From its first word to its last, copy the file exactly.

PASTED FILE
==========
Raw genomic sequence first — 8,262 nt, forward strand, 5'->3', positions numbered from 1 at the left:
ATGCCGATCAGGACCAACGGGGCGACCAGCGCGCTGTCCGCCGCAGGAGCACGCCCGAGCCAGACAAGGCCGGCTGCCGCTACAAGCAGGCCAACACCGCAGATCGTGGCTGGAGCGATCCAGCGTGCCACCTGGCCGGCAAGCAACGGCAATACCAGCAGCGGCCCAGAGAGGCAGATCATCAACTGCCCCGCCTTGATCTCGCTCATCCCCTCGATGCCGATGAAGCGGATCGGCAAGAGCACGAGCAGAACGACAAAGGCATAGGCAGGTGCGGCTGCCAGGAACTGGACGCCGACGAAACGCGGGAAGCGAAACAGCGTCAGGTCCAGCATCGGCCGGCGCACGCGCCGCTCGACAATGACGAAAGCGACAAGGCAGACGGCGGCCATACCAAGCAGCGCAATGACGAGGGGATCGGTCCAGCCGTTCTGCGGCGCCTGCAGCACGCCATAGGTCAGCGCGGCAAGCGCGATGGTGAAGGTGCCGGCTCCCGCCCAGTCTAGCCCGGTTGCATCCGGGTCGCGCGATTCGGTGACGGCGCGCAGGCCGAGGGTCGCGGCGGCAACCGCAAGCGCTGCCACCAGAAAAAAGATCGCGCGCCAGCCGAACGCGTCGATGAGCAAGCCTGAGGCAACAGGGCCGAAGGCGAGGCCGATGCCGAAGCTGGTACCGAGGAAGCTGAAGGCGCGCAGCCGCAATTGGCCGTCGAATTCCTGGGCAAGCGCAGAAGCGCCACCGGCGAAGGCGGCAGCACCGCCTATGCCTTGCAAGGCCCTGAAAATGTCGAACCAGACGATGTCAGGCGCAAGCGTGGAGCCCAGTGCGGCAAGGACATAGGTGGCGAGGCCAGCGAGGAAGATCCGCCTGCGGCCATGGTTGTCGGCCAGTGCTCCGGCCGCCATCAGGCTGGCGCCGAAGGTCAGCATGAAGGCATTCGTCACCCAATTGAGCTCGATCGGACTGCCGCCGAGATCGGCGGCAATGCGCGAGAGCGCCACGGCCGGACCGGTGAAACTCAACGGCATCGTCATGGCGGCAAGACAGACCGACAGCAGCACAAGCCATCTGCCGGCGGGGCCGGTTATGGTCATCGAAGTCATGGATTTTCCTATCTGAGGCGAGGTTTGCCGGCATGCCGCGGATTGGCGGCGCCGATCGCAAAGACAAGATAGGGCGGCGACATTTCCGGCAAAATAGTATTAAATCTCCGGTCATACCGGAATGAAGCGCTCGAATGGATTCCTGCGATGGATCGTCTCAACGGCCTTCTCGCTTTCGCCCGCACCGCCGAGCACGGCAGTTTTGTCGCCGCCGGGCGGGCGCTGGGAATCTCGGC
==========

Raw genomic sequence first — 8,262 nt, forward strand, 5'->3', positions numbered from 1 at the left:
ATGCCGATCAGGACCAACGGGGCGACCAGCGCGCTGTCCGCCGCAGGAGCACGCCCGAGCCAGACAAGGCCGGCTGCCGCTACAAGCAGGCCAACACCGCAGATCGTGGCTGGAGCGATCCAGCGTGCCACCTGGCCGGCAAGCAACGGCAATACCAGCAGCGGCCCAGAGAGGCAGATCATCAACTGCCCCGCCTTGATCTCGCTCATCCCCTCGATGCCGATGAAGCGGATCGGCAAGAGCACGAGCAGAACGACAAAGGCATAGGCAGGTGCGGCTGCCAGGAACTGGACGCCGACGAAACGCGGGAAGCGAAACAGCGTCAGGTCCAGCATCGGCCGGCGCACGCGCCGCTCGACAATGACGAAAGCGACAAGGCAGACGGCGGCCATACCAAGCAGCGCAATGACGAGGGGATCGGTCCAGCCGTTCTGCGGCGCCTGCAGCACGCCATAGGTCAGCGCGGCAAGCGCGATGGTGAAGGTGCCGGCTCCCGCCCAGTCTAGCCCGGTTGCATCCGGGTCGCGCGATTCGGTGACGGCGCGCAGGCCGAGGGTCGCGGCGGCAACCGCAAGCGCTGCCACCAGAAAAAAGATCGCGCGCCAGCCGAACGCGTCGATGAGCAAGCCTGAGGCAACAGGGCCGAAGGCGAGGCCGATGCCGAAGCTGGTACCGAGGAAGCTGAAGGCGCGCAGCCGCAATTGGCCGTCGAATTCCTGGGCAAGCGCAGAAGCGCCACCGGCGAAGGCGGCAGCACCGCCTATGCCTTGCAAGGCCCTGAAAATGTCGAACCAGACGATGTCAGGCGCAAGCGTGGAGCCCAGTGCGGCAAGGACATAGGTGGCGAGGCCAGCGAGGAAGATCCGCCTGCGGCCATGGTTGTCGGCCAGTGCTCCGGCCGCCATCAGGCTGGCGCCGAAGGTCAGCATGAAGGCATTCGTCACCCAATTGAGCTCGATCGGACTGCCGCCGAGATCGGCGGCAATGCGCGAGAGCGCCACGGCCGGACCGGTGAAACTCAACGGCATCGTCATGGCGGCAAGACAGACCGACAGCAGCACAAGCCATCTGCCGGCGGGGCCGGTTATGGTCATCGAAGTCATGGATTTTCCTATCTGAGGCGAGGTTTGCCGGCATGCCGCGGATTGGCGGCGCCGATCGCAAAGACAAGATAGGGCGGCGACATTTCCGGCAAAATAGTATTAAATCTCCGGTCATACCGGAATGAAGCGCTCGAATGGATTCCTGCGATGGATCGTCTCAACGGCCTTCTCGCTTTCGCCCGCACCGCCGAGCACGGCAGTTTTGTCGCCGCCGGGCGGGCGCTGGGAATCTCGGC